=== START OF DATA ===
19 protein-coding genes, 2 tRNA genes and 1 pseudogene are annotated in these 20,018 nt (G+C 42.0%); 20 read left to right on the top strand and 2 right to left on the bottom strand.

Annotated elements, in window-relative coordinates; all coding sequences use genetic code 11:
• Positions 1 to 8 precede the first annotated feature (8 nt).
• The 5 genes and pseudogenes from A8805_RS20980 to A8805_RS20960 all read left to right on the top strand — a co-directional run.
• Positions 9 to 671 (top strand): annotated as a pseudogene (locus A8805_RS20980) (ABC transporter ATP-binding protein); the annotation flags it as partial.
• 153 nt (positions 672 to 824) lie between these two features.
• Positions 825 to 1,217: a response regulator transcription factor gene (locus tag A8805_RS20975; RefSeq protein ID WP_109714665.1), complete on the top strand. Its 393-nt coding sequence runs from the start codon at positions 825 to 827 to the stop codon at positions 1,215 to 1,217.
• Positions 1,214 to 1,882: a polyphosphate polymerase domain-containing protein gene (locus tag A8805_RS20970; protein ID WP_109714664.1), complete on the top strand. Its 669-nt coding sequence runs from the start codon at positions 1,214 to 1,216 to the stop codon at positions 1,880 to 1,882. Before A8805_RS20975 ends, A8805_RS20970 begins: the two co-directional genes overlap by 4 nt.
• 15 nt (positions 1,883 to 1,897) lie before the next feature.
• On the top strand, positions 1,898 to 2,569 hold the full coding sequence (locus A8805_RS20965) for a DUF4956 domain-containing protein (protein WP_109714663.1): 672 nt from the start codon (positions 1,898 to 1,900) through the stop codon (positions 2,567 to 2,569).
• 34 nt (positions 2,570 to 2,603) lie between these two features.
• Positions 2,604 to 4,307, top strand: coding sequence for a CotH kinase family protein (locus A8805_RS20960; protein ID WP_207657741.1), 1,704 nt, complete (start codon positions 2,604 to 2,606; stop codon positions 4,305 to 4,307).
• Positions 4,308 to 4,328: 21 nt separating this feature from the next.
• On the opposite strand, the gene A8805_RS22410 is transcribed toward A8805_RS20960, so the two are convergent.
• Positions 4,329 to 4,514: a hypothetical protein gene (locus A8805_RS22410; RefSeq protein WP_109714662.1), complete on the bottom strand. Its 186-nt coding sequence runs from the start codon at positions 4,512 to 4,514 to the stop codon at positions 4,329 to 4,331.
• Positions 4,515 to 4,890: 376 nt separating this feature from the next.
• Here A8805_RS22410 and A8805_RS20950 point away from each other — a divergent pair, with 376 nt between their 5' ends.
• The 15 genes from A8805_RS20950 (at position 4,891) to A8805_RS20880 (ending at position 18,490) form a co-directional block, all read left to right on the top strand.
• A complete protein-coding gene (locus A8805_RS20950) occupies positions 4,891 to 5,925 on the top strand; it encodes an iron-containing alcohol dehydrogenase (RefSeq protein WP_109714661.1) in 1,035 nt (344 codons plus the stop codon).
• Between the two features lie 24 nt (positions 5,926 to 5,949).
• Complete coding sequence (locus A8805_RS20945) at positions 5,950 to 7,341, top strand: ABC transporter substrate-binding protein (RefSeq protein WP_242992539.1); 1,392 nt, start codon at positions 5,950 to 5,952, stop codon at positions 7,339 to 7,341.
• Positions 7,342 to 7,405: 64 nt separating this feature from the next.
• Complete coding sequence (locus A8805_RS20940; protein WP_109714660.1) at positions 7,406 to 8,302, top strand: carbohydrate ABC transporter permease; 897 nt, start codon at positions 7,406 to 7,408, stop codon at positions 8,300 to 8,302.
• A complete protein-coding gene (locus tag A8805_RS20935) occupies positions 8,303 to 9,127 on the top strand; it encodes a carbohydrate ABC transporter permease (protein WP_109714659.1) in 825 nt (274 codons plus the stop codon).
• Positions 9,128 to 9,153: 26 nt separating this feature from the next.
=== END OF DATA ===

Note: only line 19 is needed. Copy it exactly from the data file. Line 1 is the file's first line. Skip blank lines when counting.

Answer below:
• A complete protein-coding gene (locus A8805_RS20950) occupies positions 4,891 to 5,925 on the top strand; it encodes an iron-containing alcohol dehydrogenase (RefSeq protein WP_109714661.1) in 1,035 nt (344 codons plus the stop codon).